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Social Capital or Education: What Matters Most to Cut Time to Diagnosis?

Author

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  • Setti Rais Ali

    (Hospinnomics (PSE - AP-HP), PSE - Paris School of Economics, PJSE - Paris Jourdan Sciences Economiques - ENPC - École des Ponts ParisTech - EHESS - École des hautes études en sciences sociales - ENS Paris - École normale supérieure - Paris - PSL - Université Paris sciences et lettres - UP1 - Université Panthéon-Sorbonne - CNRS - Centre National de la Recherche Scientifique - INRA - Institut National de la Recherche Agronomique)

  • Paul Dourgnon

    (Institute for genetic disease)

  • Lise Rochaix

    (Hospinomics - PSE - Paris School of Economics, PSE - Paris School of Economics, PJSE - Paris Jourdan Sciences Economiques - ENPC - École des Ponts ParisTech - EHESS - École des hautes études en sciences sociales - ENS Paris - École normale supérieure - Paris - PSL - Université Paris sciences et lettres - UP1 - Université Panthéon-Sorbonne - CNRS - Centre National de la Recherche Scientifique - INRA - Institut National de la Recherche Agronomique)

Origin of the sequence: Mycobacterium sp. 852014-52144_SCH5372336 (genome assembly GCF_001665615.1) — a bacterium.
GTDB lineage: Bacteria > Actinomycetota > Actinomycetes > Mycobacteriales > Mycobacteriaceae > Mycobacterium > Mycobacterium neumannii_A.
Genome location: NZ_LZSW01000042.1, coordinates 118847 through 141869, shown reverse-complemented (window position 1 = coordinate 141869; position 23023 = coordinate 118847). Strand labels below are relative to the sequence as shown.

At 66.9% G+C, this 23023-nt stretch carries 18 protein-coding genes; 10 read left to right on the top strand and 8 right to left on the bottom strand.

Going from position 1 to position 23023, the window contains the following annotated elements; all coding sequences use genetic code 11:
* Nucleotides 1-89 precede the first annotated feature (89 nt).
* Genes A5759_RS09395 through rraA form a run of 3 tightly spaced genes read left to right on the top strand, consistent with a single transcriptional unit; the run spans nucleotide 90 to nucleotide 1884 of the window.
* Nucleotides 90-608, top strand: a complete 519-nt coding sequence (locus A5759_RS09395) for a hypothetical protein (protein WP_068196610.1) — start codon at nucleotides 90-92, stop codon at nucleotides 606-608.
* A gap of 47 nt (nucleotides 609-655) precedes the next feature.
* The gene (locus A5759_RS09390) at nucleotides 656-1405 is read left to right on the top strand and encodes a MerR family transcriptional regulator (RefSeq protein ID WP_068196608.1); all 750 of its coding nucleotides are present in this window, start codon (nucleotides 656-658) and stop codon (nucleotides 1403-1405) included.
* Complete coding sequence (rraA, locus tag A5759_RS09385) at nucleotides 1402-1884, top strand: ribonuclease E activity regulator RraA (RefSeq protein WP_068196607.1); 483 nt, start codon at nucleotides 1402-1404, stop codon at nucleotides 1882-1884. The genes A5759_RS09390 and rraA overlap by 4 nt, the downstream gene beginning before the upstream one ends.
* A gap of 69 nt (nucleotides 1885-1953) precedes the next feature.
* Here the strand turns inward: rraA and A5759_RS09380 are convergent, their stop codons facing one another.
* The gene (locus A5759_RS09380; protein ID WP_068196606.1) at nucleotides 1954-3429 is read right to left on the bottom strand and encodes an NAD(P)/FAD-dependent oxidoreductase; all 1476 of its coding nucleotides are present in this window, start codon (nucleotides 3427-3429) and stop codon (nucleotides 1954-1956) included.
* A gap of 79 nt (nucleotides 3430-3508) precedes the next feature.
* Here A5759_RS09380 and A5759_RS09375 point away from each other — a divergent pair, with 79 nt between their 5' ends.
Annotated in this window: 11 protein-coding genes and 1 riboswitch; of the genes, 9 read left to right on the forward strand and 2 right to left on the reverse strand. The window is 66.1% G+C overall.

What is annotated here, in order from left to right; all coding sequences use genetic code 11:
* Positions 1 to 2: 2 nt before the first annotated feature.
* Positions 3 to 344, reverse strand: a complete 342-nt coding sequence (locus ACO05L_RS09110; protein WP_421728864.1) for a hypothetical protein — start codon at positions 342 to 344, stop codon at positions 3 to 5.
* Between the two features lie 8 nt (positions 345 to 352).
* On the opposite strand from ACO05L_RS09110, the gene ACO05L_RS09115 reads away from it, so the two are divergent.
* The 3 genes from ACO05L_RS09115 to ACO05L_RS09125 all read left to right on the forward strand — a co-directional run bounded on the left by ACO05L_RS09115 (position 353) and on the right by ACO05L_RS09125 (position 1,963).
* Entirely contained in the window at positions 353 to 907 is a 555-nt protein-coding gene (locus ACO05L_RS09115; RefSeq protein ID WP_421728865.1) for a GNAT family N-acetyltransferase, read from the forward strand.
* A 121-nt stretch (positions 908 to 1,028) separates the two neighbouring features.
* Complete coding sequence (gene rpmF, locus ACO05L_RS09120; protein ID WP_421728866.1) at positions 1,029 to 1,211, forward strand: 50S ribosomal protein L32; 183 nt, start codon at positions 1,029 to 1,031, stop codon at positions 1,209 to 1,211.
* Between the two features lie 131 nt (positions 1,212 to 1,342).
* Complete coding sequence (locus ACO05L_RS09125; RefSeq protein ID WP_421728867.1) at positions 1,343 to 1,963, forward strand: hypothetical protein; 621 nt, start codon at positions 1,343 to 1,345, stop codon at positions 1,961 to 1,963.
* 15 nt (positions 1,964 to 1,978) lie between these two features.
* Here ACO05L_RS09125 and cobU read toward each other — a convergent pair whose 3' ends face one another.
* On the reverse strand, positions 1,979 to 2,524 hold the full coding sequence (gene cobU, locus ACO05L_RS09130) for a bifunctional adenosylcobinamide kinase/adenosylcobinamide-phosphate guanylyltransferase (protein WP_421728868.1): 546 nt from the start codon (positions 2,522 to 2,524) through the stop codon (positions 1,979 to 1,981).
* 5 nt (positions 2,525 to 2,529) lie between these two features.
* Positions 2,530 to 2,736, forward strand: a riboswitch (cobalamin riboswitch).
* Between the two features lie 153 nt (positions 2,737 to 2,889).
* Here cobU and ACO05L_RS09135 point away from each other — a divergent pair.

Abstract

Time to diagnosis, defined as the time span from first symptoms to final diagnosis, has received little if no attention, although it is perceived as highly variable across conditions, patients and countries and as a key determinant of health prognoses and outcomes. In this paper, we offer one of the first measures of time to diagnosis for four chronic conditions (bipolar trouble, Crohn disease, multiple sclerosis and psoriasis), and analyze the role played by patients education and social networks in explaining time to diagnosis. Adopting a patient's perspective, we use self-reported data from an online open access questionnaire administered to a large French social network of patients with chronic conditions. Duration models are used to explain variations in time to diagnosis. Our findings suggest that social participation and social support indeed reduce the probability of experiencing longer time spans to diagnosis. But contrary to expectations, higher levels of education have the reverse effect. We further analyze these results by identifying differences in patients' health care-seeking behavior: more educated patients tend to consult specialists first, which leads to longer time spans to diagnosis as they are less prone than GPs to referring patients to hospitals for additional tests, when needed. While our social networks findings support WHOs recommendations to enhance individual social capital, results on education provide support for reforms aimed at implementing GP referral systems.

Suggested Citation

  • Setti Rais Ali & Paul Dourgnon & Lise Rochaix, 2018. "Social Capital or Education: What Matters Most to Cut Time to Diagnosis?," Working Papers halshs-01703170, HAL.
  • Handle: RePEc:hal:wpaper:halshs-01703170
    Note: View the original document on HAL open archive server: https://halshs.archives-ouvertes.fr/halshs-01703170v2
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    Keywords

    Health inequalities; Education; Chronic disease; Diagnosis; Social capital;

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